Well, all you've really done is shut down a person who wanted to be heard.

And it's not like the other person now thinks: "Well I am so stupid, he is so right. How could I not have seen his brilliance and superior way of thinking?"

No, they think: "What an ass, he didn't even listen to what I said and now look at his arrogant smirk, thinking he is right. I'll show him!"

It's a Waste of Energy

Also, we waste so much energy and so much effort on being right. We plead, we convince, we argue, we debate, we re-phrase, we provide evidence all day long. And we only stop when the other person gives in. And if they don't, we end up quietly sulking like the two kids in the picture above.

What if we don't need to be right?

And you know what's crazy? The need to be right is actually preventing us from getting the things that will actually most serve us. So instead of trying to be right all the time, what if we take a different approach at least some of the time?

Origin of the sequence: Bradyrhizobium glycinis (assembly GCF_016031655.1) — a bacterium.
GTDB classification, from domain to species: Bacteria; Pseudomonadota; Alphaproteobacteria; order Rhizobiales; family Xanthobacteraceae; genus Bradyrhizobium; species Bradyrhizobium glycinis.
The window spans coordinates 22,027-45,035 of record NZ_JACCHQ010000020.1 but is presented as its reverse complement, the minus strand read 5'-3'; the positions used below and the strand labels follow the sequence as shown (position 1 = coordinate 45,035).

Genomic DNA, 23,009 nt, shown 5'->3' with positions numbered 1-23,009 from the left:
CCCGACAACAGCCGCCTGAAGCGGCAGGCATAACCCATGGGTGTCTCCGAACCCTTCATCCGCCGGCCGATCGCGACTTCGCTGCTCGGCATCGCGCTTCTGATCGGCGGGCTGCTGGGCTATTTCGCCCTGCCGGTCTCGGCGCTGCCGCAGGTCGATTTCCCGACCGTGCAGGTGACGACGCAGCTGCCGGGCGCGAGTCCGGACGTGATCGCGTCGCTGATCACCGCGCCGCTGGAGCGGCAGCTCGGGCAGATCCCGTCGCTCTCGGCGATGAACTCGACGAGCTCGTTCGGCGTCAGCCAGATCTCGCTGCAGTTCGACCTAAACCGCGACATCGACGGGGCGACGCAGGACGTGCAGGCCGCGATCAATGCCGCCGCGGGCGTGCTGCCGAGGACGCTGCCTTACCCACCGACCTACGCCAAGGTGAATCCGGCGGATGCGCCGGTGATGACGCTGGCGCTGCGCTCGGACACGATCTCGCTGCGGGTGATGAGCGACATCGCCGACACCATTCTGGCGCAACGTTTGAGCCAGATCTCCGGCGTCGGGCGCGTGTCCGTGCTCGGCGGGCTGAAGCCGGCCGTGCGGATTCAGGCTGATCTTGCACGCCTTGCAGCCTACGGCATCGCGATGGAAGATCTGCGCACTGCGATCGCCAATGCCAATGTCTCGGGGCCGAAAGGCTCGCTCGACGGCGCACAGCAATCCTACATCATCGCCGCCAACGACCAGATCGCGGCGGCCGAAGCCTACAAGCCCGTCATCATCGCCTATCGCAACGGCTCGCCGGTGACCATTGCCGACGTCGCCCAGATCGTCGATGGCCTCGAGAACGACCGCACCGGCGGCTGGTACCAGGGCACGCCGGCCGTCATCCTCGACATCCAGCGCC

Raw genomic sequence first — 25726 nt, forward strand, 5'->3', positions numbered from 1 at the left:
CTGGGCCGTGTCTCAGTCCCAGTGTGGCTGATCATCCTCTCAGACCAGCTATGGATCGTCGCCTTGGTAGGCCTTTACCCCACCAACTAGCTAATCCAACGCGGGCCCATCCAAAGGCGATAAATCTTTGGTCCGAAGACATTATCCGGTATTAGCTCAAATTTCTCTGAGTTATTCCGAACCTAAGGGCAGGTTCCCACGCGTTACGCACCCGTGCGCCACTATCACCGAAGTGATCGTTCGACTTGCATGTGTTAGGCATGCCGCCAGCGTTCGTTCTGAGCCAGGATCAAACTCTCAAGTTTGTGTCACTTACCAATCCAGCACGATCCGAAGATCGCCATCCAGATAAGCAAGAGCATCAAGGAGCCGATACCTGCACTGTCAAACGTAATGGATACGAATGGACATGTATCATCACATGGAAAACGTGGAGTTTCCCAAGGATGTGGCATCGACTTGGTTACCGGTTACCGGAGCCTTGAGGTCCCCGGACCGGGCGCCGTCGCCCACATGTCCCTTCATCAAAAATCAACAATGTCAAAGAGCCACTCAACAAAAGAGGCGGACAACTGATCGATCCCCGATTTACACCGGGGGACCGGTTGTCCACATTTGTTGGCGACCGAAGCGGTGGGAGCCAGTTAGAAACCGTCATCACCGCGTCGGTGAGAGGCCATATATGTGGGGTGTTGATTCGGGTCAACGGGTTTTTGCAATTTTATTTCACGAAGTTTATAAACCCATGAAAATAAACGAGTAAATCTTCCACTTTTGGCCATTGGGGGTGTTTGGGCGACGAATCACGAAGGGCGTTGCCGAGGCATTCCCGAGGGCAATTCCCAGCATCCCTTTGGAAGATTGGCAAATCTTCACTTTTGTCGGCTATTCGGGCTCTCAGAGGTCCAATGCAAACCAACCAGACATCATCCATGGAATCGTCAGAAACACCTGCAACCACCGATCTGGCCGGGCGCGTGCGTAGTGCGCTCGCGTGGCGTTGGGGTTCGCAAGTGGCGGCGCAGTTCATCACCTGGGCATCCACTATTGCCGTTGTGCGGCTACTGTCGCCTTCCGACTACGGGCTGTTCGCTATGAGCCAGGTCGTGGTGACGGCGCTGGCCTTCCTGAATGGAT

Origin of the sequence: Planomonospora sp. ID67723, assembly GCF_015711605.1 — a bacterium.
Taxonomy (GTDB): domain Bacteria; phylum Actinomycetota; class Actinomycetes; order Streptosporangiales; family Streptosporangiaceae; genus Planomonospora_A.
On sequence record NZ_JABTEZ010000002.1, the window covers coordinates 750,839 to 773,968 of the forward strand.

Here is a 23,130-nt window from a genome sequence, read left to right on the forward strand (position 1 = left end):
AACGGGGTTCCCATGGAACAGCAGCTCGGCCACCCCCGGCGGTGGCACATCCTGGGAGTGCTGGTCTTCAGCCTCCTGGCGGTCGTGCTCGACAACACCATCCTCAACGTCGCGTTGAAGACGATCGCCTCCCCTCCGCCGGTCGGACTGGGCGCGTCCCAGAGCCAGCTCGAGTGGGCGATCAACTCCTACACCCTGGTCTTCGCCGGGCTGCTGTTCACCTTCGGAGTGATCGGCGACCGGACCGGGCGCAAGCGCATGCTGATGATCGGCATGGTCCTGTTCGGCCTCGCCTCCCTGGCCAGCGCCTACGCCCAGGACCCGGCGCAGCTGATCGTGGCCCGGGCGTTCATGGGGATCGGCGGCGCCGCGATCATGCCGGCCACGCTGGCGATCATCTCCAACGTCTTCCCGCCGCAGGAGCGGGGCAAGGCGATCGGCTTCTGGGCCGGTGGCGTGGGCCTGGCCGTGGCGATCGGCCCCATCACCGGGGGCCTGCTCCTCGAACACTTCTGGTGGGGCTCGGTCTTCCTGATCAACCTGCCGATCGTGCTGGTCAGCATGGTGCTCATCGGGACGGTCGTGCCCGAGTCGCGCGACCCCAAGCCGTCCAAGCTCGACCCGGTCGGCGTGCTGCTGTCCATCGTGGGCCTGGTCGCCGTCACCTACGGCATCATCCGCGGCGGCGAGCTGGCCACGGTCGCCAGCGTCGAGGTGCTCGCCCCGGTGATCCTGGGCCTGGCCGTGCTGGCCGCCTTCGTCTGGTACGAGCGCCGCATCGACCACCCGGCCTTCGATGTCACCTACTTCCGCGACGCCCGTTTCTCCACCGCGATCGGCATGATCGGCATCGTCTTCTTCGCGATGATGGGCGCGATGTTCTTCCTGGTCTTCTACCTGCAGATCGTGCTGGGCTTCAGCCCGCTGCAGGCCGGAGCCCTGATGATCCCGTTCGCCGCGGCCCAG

As so often in the past, James Clear has some wisdom for us:

"You're probably right' has become one of my favorite phrases.

Whenever someone disagrees with you on a small matter (read: most things), you can shrug, say 'you’re probably right' and move on. Not caring about winning trivial arguments saves so much time and energy."

Let's keep our needs to be right for the big things in life. When someone violates a deeply held value or a principle of ours we should absolutely stand up for ourselves.

As for everything else, "You're probably right" seems like the smarter and more generous way to go about things.

That's it for this week.

Enjoy your well-earned weekend 🏡

See you next week,